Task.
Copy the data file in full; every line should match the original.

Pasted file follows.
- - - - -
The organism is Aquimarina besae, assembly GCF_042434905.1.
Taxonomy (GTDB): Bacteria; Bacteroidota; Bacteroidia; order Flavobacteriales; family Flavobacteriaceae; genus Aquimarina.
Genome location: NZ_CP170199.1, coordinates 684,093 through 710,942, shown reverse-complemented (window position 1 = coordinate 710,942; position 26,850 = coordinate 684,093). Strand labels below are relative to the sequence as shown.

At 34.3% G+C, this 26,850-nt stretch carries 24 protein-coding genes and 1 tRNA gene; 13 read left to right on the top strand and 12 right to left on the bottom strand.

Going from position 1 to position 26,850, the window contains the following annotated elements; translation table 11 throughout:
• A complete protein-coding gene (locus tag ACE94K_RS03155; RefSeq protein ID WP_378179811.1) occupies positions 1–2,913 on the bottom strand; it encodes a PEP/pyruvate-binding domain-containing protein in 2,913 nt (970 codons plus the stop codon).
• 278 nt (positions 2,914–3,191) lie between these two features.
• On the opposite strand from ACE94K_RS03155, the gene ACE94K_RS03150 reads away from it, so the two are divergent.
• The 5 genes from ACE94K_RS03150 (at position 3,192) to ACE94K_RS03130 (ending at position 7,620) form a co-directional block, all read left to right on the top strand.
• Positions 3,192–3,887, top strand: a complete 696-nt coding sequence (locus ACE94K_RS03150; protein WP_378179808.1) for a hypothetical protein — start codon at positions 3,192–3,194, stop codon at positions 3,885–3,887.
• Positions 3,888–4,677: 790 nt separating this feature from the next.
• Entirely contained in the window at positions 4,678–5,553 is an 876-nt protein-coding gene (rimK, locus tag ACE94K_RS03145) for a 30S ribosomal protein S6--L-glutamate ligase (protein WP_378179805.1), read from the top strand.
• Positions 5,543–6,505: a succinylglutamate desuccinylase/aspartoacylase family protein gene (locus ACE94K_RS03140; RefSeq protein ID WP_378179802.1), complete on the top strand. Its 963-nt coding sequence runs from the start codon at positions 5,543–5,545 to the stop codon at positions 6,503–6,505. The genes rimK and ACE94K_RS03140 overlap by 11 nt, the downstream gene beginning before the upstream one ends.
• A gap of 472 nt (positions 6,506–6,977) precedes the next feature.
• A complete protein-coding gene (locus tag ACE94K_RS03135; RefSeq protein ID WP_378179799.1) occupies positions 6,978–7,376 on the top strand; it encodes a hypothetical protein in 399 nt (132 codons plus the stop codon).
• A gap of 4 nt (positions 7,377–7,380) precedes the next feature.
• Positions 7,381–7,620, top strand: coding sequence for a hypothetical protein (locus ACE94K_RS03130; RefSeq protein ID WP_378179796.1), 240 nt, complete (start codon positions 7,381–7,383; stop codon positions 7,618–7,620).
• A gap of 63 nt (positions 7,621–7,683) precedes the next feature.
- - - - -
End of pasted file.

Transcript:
The organism is Aquimarina besae, assembly GCF_042434905.1.
Taxonomy (GTDB): Bacteria; Bacteroidota; Bacteroidia; order Flavobacteriales; family Flavobacteriaceae; genus Aquimarina.
Genome location: NZ_CP170199.1, coordinates 684,093 through 710,942, shown reverse-complemented (window position 1 = coordinate 710,942; position 26,850 = coordinate 684,093). Strand labels below are relative to the sequence as shown.

At 34.3% G+C, this 26,850-nt stretch carries 24 protein-coding genes and 1 tRNA gene; 13 read left to right on the top strand and 12 right to left on the bottom strand.

Going from position 1 to position 26,850, the window contains the following annotated elements; translation table 11 throughout:
• A complete protein-coding gene (locus tag ACE94K_RS03155; RefSeq protein ID WP_378179811.1) occupies positions 1–2,913 on the bottom strand; it encodes a PEP/pyruvate-binding domain-containing protein in 2,913 nt (970 codons plus the stop codon).
• 278 nt (positions 2,914–3,191) lie between these two features.
• On the opposite strand from ACE94K_RS03155, the gene ACE94K_RS03150 reads away from it, so the two are divergent.
• The 5 genes from ACE94K_RS03150 (at position 3,192) to ACE94K_RS03130 (ending at position 7,620) form a co-directional block, all read left to right on the top strand.
• Positions 3,192–3,887, top strand: a complete 696-nt coding sequence (locus ACE94K_RS03150; protein WP_378179808.1) for a hypothetical protein — start codon at positions 3,192–3,194, stop codon at positions 3,885–3,887.
• Positions 3,888–4,677: 790 nt separating this feature from the next.
• Entirely contained in the window at positions 4,678–5,553 is an 876-nt protein-coding gene (rimK, locus tag ACE94K_RS03145) for a 30S ribosomal protein S6--L-glutamate ligase (protein WP_378179805.1), read from the top strand.
• Positions 5,543–6,505: a succinylglutamate desuccinylase/aspartoacylase family protein gene (locus ACE94K_RS03140; RefSeq protein ID WP_378179802.1), complete on the top strand. Its 963-nt coding sequence runs from the start codon at positions 5,543–5,545 to the stop codon at positions 6,503–6,505. The genes rimK and ACE94K_RS03140 overlap by 11 nt, the downstream gene beginning before the upstream one ends.
• A gap of 472 nt (positions 6,506–6,977) precedes the next feature.
• A complete protein-coding gene (locus tag ACE94K_RS03135; RefSeq protein ID WP_378179799.1) occupies positions 6,978–7,376 on the top strand; it encodes a hypothetical protein in 399 nt (132 codons plus the stop codon).
• A gap of 4 nt (positions 7,377–7,380) precedes the next feature.
• Positions 7,381–7,620, top strand: coding sequence for a hypothetical protein (locus ACE94K_RS03130; RefSeq protein ID WP_378179796.1), 240 nt, complete (start codon positions 7,381–7,383; stop codon positions 7,618–7,620).
• A gap of 63 nt (positions 7,621–7,683) precedes the next feature.